Skip directly to search Skip directly to A to Z list Skip directly to navigation Skip directly to site content Skip directly to page options
CDC Home

Malaria Cases: Greece Update, December 21, 2012

Updated 12/21/2012
A map of Greece showing the locations of Athens, Evrotas, Karditsa, Markopoulo, Marathon, Viotia region, and Xanthi.

A map of Greece showing the locations of Athens, Evrotas, Karditsa, Markopoulo, Marathon, Viotia region, and Xanthi.

The Centers for Disease Control and Prevention (CDC) has received information that there have been five additional Plasmodium vivax malaria cases identified in Greece; one case in a Greek resident with no previous travel, and four cases in immigrants. Between January 1 and December 1, 2012, Greece has reported a total of 83 cases of malaria. Of those cases, 52 were caused by P. vivax (17 are locally acquired, 2 are relapses, and the remainder occurred in immigrants). The immigrants reported being in Greece from as short as a few days before onset of symptoms to as long as 5 years before the onset of symptoms, therefore these cases could have been either locally transmitted or imported.

The one new case in a Greek citizen with no previous travel occurred in Evrotas (Lakonia) where a cluster of locally-transitted cases has been previously identified.

No new cases have been reported in Markopoulo, Marathon, Xanthi, Viotia, and Karditsa; areas that previously had locally-transmitted cases. No locally transmitted malaria cases have been reported in Athens.

The Hellenic CDC continues to work with the European CDC and has responded with enhanced surveillance, targeted testing and treating among migrants, and vector control activities. In current- and previously affected- areas healthcare providers have been educated about early malaria diagnosis and treatment, and the public has been informed about the symptoms of malaria and the prevention of mosquito bites.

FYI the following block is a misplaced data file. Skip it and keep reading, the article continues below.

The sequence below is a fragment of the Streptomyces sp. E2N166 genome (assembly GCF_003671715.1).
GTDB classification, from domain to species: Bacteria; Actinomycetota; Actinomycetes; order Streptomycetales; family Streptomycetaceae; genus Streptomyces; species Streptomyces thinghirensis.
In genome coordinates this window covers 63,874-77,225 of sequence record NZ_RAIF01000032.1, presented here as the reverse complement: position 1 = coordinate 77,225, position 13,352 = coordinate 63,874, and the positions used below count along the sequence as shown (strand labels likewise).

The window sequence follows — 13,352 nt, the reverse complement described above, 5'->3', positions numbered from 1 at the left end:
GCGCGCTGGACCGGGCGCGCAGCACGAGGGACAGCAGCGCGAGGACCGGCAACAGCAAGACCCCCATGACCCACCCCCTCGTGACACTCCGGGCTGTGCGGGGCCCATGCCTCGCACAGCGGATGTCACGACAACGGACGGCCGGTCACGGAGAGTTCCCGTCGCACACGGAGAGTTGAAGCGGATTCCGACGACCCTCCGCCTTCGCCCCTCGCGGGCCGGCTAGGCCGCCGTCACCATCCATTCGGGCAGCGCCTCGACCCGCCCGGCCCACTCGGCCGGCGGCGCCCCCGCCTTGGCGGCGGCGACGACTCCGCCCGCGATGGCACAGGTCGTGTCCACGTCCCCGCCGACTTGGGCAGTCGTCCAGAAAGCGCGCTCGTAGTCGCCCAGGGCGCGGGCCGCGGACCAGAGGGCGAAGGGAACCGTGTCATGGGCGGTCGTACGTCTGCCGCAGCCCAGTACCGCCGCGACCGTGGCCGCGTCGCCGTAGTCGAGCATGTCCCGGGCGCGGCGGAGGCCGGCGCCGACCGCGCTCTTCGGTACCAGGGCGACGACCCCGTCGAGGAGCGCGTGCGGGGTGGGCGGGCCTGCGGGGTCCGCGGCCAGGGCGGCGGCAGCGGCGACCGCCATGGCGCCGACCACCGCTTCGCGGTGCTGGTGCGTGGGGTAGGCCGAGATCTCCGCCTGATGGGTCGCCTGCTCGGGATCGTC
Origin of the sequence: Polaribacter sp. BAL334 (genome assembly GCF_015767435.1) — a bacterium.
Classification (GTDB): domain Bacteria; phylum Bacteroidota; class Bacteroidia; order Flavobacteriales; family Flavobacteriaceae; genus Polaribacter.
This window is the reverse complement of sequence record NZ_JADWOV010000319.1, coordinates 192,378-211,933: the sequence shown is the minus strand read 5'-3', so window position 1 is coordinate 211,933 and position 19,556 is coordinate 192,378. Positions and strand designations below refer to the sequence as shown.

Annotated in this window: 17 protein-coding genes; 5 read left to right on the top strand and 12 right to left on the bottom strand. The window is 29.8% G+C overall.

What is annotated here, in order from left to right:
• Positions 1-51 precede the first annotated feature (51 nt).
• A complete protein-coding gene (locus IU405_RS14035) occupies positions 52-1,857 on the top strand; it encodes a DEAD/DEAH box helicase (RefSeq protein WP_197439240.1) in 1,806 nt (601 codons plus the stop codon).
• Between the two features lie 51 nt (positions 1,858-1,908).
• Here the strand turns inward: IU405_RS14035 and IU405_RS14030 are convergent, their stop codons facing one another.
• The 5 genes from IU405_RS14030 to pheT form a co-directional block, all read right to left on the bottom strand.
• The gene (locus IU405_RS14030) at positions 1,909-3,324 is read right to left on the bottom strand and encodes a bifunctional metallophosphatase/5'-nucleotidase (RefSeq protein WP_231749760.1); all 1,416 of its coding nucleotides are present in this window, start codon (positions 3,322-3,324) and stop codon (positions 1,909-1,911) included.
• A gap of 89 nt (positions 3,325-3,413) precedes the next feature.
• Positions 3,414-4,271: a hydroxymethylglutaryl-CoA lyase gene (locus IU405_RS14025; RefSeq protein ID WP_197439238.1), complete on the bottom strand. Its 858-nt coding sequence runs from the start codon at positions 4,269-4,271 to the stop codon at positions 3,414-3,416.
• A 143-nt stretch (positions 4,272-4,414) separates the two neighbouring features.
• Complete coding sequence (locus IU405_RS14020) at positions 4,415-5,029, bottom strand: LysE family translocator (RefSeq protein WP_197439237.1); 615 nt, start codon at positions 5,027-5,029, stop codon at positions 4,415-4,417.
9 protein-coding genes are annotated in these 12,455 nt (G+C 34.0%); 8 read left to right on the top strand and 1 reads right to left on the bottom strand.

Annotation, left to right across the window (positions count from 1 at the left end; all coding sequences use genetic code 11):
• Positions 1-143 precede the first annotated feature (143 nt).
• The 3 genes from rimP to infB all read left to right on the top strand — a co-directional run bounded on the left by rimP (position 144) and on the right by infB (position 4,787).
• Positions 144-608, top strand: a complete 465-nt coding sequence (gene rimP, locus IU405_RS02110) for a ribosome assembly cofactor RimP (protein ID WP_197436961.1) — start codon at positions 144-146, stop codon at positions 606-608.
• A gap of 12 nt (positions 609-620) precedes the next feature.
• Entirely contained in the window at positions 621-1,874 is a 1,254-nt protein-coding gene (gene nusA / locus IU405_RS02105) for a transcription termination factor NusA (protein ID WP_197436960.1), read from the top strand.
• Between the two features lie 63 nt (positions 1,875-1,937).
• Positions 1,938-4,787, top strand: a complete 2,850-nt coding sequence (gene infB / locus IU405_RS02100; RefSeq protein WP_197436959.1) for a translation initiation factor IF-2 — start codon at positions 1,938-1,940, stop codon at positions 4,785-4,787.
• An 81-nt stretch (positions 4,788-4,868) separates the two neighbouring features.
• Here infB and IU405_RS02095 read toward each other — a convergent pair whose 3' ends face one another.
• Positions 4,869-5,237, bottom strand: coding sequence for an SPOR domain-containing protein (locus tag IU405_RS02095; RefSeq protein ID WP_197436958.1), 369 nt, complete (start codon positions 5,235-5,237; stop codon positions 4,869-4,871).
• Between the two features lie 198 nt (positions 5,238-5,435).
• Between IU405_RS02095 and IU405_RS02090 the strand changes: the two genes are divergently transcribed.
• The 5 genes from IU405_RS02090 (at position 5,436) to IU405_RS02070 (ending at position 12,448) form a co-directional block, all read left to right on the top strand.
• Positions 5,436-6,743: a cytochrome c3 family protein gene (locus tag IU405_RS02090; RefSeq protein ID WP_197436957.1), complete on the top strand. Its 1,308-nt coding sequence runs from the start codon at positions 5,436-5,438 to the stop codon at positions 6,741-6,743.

With the currently low winter temperatures, the transmission season is likely at an end. No malaria chemoprophylaxis is currently recommended for travel to Greece. The warmer temperatures in the spring can be expected to bring increased mosquito activity at which time the malaria situation will be reassessed.

See the CDC Malaria website for additional health information about malaria. For general health information for travelers to all areas of the world, see the CDC Traveler's Health website.

 
Contact Us:
  • Centers for Disease Control and Prevention
    1600 Clifton Rd
    MS A-06
    Atlanta, GA 30333
  • Health care providers needing assistance with diagnosis or management of suspected cases of malaria should call the CDC Malaria Hotline:
    770-488-7788 or 855-856-4713 toll-free
    (M-F, 9am-5pm, eastern time).
  • Emergency consultation after hours, call:
    770-488-7100
    and request to speak with a CDC Malaria Branch clinician.
  • malaria@cdc.gov
  • Page last reviewed: December 21, 2012
  • Page last updated: December 21, 2012
USA.gov: The U.S. Government's Official Web PortalDepartment of Health and Human Services
Centers for Disease Control and Prevention   1600 Clifton Rd. Atlanta, GA 30333, USA
800-CDC-INFO (800-232-4636) TTY: (888) 232-6348 - Contact CDC-INFO